The Clan Fraser in Canada: Souvenir of the First Annual Gathering
Fraser Alexander. The Clan Fraser in Canada: Souvenir of the First Annual Gathering
The De Berry Organization
FORMATION OF THE CLAN FRASER IN CANADA
THE CLAN DINNER
"The Clan in Canada."
GEORGINA FRASER NEWHALL
FRASER'S DRINKING SONG
FRASER'S DRINKING SONG
DISCOVERER OF THE FRASER RIVER
SIMON, LORD LOVAT
BRIGADIER SIMON FRASER
SECOND ANNUAL GATHERING
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THE Gael has proved himself not less a pioneer of civilization, and adaptable to changing conditions of living, than a lover of the traditions of his race, holding tenaciously by ancient usages and manners, and stirred profoundly by racial sentiment. As a pioneer he has reached "the ends of the earth," possessing the unoccupied parts of the world. As a patriot he has established not a few of his cherished customs in the land of his adoption. His love of kindred is probably his most notable characteristic; it found embodiment in the clan system, under which his race achieved its greatest triumphs and enjoyed its greatest glories, and the bond of clanship, with its inspiring memories, the true clansman will never disregard. While the clan system, as such, would be impracticable in the British colonies under present-day conditions, even more so than in its old home in the Highlands of Scotland, its spirit lives, leavening the system of government and exercising no small influence in the fusion of heterogeneous elements into new and distinct peoples.
These observations are applicable in a peculiar degree to Canada, where a very large number of clansmen have found a second Highland home. Many of the forests which rang with the clash of the claymore in the struggle for British supremacy, fell afterwards to the axe of the Gaelic settler. His trail lies across the continent, from ocean to ocean. His energy and intelligence have been honorably felt in every walk of life, and his enterprise and skill have done much to develop and upbuild the Dominion. No body of people occupies a more distinguished place in this respect than the Frasers; indeed, even among the clans, no name is more closely identified than that of "Fraser" with the early days of Canada. To tell of their services on the field, in government, in commerce, in the professions, would occupy a large volume, as would a similar story of other clans, and an attempt to do so, in an introductory chapter, would be altogether out of place, but there are a few events of importance to the country in which the Frasers figured to which it will be well to allude with fitting brevity.
The cold climate, it was feared, would prove too severe to the Frasers, who wore the kilt, and an attempt, kindly conceived, no doubt, was made to change the "garb of old Gaul" for the trews. The proposal aroused strenuous opposition; officers and men opposed the change and finally were successful. The strength of feeling awakened may be judged from the words of one of the soldiers in the regiment: "Thanks to our generous chief, we were allowed to wear the garb of our fathers, and, in the course of six winters, showed the doctors that they did not understand our constitution; for in the coldest winters our men were more healthy than those regiments that wore breeches and warm clothing." A somewhat amusing anecdote is related of how the Nuns of the Ursuline Convent, where the Frasers were quartered in 1759-60, endeavored to induce Governor Murray to be allowed to provide sufficient raiment for the kilted soldiers, but, of course, without success.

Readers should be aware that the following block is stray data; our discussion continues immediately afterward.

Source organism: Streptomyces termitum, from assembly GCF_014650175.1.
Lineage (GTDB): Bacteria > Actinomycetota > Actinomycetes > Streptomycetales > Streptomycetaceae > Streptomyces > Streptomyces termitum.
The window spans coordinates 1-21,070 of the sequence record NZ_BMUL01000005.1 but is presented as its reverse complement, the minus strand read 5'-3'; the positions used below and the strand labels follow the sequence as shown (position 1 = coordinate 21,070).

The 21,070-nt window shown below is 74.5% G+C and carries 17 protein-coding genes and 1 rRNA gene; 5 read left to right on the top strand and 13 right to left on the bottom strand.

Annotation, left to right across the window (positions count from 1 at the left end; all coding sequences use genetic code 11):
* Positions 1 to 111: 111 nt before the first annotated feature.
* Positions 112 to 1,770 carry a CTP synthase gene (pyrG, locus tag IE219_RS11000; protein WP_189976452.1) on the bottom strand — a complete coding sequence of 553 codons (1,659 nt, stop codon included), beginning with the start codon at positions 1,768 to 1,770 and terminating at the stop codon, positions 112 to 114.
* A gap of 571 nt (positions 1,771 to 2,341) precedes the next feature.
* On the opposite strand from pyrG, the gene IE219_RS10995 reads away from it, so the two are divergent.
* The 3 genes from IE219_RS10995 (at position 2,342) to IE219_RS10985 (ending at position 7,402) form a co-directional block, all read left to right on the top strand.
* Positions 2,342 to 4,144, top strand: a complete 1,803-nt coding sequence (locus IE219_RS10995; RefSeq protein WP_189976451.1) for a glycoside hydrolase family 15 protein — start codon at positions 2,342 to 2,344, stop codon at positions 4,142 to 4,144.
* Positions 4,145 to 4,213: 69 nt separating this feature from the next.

At Louisburg, Montmorenci, Ste. Foye and on the Plains of Abraham, the Frasers distinguished themselves greatly. One of the most eloquent tributes to their prowess was spoken by the Hon. P. J. O. Chauveau, the French-Canadian, at the inauguration in 1855 of the Statue of Bellona sent by Prince Napoleon for the monument erected on the famous battlefield. The French-Canadian historian Garneau, and other writers in whose veins courses the blood of the vanquished at Quebec, have borne generous testimony to their military bearing and good conduct. Garneau writes of the battle of Carillon, 1758: "It was the right of the trench works that was longest and most obstinately assailed; in that quarter the combat was most sanguinary. The British Grenadiers and Highlanders there persevered in the attack for three hours, without flinching or breaking rank. The Highlanders above all, under Lord John Murray, covered themselves with glory. They formed the troops confronting the Canadians, their light and picturesque costumes distinguishing them from all other soldiers amid the flames and smoke. The corps lost the half of its men, and twenty-five of its officers were killed or severely wounded;" and the genial Le Moine, half Highland and half French, says: "The Frasers of 1759 and of 1775 readily courted danger or death in that great duel which was to graft progress and liberty on that loved emblem of Canada, the pride of its forests – the Maple Tree. If at times one feels pained at the ferocity which marked the conflict and which won for Fraser's Highlanders at Quebec, the name Les Sauvages d'Ecosse,1 one feels relieved, seeing that the meeting was inevitable, that the sturdy sons of Caledonia, in Levis' heroic Grenadiers, did find a foe worthy of their steel. Scotchmen, on the field of Ste. Foye, in deadly encounter with France's impetuous warriors, doubtless acknowledged that the latter were not unworthy descendants of those whom they had helped to rout England's soldiery on the fields of Brangé, Crevant and Verneuil."